Reforms aimed at improving West Virginia’s beleaguered medical malpractice market passed late last week by the House of Representatives is a step in the right direction and should be passed as quickly as possible by the state Senate, according to the Alliance of American Insurers.
“Although HB 2122 fails to cap attorneys’ fees, it would be, on the whole a definite improvement over the current system,” Neil Malady, Alliance Mid-Atlantic regional manager, said. “The key will be getting it passed in a state that is heavily influenced by the trial bar.”
House Bill 2122 includes:
·a $250,000 cap on non-economic damages, increasing for inflation each year;
·an end to joint liability for defendants in a liability case;
·periodic payments of damages for awards in excess of $100,000;
·limitations on liability for trauma and emergency care facility services;
·tax credits for physician’s medical liability insurance premium payments; and
·a limitation for bankruptcies caused by medical liability awards for physicians permitting them to keep their homes.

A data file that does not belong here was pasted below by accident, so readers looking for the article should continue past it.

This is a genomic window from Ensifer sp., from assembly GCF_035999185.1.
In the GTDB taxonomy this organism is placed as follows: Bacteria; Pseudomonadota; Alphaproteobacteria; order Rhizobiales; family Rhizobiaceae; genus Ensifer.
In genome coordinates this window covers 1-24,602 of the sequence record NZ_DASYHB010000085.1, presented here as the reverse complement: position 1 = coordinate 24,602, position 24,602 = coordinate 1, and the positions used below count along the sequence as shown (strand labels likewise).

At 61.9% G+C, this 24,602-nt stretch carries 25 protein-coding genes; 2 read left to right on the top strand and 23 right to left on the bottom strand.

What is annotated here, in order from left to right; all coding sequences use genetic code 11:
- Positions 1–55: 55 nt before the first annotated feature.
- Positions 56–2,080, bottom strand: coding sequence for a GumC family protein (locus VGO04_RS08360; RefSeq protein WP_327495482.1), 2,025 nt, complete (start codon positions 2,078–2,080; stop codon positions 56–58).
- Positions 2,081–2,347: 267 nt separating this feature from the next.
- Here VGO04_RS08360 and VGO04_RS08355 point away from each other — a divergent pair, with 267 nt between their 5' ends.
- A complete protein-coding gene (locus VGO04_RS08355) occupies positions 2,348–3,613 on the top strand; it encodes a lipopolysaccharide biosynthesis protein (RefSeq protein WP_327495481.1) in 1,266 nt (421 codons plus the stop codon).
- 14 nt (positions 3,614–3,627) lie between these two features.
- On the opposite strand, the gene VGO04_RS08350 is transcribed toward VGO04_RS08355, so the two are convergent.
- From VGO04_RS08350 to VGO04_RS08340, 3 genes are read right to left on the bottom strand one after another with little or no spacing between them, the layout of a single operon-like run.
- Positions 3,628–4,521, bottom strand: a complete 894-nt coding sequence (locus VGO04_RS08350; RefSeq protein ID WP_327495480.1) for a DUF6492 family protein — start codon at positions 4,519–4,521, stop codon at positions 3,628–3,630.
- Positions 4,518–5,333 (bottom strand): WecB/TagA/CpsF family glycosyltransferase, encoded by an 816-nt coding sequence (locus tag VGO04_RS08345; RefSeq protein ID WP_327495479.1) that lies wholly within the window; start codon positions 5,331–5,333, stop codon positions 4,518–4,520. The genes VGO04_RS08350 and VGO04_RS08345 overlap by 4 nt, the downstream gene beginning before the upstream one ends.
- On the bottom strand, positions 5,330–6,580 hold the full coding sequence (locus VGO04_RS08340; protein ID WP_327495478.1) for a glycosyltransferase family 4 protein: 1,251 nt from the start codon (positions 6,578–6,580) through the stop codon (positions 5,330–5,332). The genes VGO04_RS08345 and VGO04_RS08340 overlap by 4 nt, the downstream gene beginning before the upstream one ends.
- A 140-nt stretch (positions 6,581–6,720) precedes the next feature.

Sarah White, Alliance policy manager with responsibility for medical malpractice issues, added that the bill is “somewhat unique compared to other medical malpractice reforms we’ve seen in other states because it is so comprehensive. These are the long-term reforms the Alliance has been pushing for, not just the short-term quick fixes often offered. If enacted, this proposal would provide immediate relief for doctors struggling with higher premiums and provide long-term solutions to keep premiums at an adequate and reasonable level in the future.”
“HB 2122 is a good starting point from which West Virginia can begin to travel the long road toward restoring stability to its medical malpractice market,” Malady said. “The Alliance urges the state Senate to act to pass this bill on to Gov. Bob Wise (D) as quickly as possible.”
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